Cuyahoga County, which includes Cleveland and is Ohio’s second-largest county, also has an absentee voting contract with Midwest Direct, but has had no trouble getting its ballots printed and sent, according to Mike West, a spokesman for the Electoral Commission there.
But some voters in Cuyahoga County have reported delays in ballot papers similar to those in other counties.
Pam Ogilvy, a high school teacher in Parma, Ohio, said she requested an absentee ballot in mid-September. The Cuyahoga Electoral Commission’s website first said her vote would be cast by October 6, the first day that Ohio votes could be released. A subsequent update said it would be sent before October 1
Ballots in Ohio can be counted if they are postmarked before November 2 the day before election day. They can also be returned in person for a county election before the polls close Nov. 3.
Richard Gebbie refused to be interviewed this week. In a statement released to clients on Thursday, he said the delays occurred because counties underestimated the amount of ballots they needed to be printed.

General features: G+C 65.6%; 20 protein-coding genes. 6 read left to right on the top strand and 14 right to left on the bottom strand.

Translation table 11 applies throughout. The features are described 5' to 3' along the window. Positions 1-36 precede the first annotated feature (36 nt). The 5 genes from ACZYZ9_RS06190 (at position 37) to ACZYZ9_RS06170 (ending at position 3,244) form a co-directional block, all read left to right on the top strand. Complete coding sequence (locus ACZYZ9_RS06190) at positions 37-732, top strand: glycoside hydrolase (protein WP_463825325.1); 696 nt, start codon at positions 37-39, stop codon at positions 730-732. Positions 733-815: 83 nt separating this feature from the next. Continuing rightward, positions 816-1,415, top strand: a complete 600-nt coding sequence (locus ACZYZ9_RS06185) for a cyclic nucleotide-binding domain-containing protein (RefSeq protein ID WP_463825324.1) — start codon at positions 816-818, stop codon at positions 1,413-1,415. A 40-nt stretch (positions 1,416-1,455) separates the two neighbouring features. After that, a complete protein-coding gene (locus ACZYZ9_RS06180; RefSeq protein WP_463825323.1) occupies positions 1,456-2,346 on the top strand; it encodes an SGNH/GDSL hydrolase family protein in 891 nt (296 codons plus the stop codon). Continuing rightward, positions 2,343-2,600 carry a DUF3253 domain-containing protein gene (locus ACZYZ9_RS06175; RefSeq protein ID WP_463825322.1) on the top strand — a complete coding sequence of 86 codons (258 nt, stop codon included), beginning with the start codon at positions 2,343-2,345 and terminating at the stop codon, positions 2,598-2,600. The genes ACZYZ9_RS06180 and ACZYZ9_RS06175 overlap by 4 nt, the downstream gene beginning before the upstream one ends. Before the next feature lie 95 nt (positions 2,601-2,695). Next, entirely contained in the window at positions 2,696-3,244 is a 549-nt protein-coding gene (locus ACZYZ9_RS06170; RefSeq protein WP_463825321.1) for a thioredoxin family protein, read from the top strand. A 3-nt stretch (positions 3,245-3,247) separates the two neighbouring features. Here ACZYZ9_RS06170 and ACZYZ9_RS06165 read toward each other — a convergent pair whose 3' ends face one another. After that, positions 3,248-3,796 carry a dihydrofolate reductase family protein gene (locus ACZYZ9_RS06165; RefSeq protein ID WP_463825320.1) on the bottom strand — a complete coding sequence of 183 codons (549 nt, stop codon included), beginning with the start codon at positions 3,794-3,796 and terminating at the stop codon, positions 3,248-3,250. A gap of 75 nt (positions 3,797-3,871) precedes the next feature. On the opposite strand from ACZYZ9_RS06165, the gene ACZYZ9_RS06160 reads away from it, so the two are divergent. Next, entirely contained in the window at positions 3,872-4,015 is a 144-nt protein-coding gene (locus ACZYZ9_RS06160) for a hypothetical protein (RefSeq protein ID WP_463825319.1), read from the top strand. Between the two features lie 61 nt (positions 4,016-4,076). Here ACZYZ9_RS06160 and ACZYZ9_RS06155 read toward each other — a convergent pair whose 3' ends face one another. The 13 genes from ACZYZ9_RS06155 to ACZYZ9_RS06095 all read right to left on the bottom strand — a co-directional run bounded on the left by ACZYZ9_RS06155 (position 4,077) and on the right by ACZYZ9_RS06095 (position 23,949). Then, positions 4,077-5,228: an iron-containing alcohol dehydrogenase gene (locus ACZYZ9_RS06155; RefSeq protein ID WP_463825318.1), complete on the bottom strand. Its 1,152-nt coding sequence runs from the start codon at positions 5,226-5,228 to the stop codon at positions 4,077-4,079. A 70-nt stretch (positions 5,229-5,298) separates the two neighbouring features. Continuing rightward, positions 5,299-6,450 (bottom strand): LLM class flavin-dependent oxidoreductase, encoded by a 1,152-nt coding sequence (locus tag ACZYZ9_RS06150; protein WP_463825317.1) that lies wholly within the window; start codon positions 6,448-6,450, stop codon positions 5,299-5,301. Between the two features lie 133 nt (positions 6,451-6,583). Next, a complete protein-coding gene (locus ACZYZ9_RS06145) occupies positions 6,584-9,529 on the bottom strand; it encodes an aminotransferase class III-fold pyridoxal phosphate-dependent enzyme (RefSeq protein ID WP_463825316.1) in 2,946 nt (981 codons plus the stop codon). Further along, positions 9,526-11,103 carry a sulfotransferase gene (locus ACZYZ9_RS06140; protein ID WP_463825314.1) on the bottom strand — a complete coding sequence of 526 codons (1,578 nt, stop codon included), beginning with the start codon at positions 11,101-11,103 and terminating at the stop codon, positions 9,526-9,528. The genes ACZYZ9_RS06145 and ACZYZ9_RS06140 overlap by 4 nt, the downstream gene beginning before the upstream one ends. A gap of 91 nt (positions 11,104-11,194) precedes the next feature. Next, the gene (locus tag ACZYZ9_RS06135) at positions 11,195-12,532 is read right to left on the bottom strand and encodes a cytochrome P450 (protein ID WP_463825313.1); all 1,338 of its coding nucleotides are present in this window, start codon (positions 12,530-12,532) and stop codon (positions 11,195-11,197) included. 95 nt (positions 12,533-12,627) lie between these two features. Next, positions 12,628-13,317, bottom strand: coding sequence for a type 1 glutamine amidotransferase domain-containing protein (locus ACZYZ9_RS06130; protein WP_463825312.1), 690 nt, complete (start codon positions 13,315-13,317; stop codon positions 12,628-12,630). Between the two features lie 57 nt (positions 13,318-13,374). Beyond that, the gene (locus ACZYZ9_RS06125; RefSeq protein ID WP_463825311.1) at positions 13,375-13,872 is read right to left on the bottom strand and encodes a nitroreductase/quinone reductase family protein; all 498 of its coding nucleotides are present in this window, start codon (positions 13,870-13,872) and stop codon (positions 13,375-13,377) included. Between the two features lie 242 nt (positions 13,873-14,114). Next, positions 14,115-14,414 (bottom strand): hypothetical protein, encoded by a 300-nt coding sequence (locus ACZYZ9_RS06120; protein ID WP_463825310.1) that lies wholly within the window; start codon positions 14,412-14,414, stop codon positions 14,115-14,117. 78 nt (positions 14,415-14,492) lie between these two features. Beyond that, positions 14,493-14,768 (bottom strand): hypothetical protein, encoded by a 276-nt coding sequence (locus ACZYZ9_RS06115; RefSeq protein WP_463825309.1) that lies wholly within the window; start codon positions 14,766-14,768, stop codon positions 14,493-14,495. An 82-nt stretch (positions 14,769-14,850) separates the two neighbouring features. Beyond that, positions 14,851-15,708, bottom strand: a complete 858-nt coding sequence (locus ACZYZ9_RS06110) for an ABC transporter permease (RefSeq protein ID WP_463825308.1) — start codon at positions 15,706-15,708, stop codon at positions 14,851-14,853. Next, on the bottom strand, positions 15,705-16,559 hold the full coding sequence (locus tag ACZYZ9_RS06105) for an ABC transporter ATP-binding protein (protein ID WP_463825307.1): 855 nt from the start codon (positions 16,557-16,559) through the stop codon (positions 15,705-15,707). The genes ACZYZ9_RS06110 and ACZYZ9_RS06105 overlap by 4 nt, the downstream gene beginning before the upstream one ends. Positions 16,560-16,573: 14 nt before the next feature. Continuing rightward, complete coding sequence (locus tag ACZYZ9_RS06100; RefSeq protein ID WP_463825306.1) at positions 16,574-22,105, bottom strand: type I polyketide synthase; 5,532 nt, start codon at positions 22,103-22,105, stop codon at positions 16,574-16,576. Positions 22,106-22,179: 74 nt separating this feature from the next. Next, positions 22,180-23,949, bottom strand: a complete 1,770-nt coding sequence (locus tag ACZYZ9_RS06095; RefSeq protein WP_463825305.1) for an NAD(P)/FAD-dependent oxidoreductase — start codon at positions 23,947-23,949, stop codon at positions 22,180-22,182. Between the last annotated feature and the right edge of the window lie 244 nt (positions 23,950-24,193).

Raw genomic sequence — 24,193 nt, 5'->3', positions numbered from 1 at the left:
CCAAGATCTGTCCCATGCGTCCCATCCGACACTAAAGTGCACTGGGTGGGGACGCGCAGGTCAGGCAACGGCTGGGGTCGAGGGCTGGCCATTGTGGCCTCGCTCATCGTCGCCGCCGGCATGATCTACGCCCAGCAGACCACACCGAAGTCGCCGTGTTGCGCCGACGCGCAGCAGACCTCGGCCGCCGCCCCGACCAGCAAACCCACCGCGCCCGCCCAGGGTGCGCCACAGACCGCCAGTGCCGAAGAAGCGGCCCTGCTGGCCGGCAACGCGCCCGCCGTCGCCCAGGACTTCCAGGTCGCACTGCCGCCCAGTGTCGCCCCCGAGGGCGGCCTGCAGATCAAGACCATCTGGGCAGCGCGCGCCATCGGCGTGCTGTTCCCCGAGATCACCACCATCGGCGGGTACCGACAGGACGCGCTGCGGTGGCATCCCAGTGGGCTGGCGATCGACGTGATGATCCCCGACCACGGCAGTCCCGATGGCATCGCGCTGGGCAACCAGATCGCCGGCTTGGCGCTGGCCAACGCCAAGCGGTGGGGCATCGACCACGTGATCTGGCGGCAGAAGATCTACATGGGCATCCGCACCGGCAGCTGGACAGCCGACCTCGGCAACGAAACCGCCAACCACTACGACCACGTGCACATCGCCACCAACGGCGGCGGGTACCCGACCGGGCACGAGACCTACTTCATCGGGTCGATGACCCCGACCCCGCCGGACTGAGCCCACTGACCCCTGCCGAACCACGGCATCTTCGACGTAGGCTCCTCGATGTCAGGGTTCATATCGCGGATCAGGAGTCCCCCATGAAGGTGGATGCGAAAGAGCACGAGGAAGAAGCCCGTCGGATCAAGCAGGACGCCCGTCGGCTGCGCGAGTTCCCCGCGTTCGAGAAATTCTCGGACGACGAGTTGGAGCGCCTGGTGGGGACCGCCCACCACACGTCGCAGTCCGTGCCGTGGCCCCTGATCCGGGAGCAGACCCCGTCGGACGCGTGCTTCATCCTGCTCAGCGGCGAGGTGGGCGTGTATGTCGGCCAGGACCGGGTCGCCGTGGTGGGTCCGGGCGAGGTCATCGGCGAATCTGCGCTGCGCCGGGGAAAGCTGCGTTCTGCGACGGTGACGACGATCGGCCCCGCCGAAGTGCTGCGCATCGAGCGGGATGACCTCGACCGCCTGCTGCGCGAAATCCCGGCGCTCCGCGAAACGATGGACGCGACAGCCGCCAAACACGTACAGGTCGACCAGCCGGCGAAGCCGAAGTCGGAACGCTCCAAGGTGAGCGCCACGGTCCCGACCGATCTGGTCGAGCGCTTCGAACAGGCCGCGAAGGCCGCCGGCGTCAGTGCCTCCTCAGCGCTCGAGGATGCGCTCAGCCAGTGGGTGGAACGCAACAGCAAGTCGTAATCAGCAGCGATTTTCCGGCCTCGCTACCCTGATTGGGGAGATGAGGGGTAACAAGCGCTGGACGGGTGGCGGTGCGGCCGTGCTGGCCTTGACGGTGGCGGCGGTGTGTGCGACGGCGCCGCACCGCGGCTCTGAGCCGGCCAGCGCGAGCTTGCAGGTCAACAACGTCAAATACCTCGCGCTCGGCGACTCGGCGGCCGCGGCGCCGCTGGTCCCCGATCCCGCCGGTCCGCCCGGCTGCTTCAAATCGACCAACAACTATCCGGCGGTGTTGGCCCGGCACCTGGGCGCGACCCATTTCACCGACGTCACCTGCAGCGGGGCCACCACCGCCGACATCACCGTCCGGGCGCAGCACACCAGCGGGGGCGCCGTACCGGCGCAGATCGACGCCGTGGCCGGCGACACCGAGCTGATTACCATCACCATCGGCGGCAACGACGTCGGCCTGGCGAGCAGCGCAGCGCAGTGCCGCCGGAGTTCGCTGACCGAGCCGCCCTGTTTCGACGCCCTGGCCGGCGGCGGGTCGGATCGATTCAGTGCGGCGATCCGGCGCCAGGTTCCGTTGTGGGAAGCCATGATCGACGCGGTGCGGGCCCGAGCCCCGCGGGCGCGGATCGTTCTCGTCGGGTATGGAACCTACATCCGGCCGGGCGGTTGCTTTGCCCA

“It is fair to say today that no one – not the various election committees, not Ohio’s Secretary of State, not our company – expected the staggering amount of voting requests that actually took place,” he said. “The estimates given to us by the counties were not what ended in reality.”
Trump’s flag no longer flies over headquarters this week.
In Summit County, ballots from Midwest Direct were delayed until Oct. 10, with the remainder of the first batch of 95,000 not sent until Oct. 12, according to Tom Bevan, a Democrat sitting on the election board.
In Lucas County, 60,000 ballots that Midwest Direct promised to send on Oct. 6 were not sent by mail until a week later, county commissioner Pete Gerken said.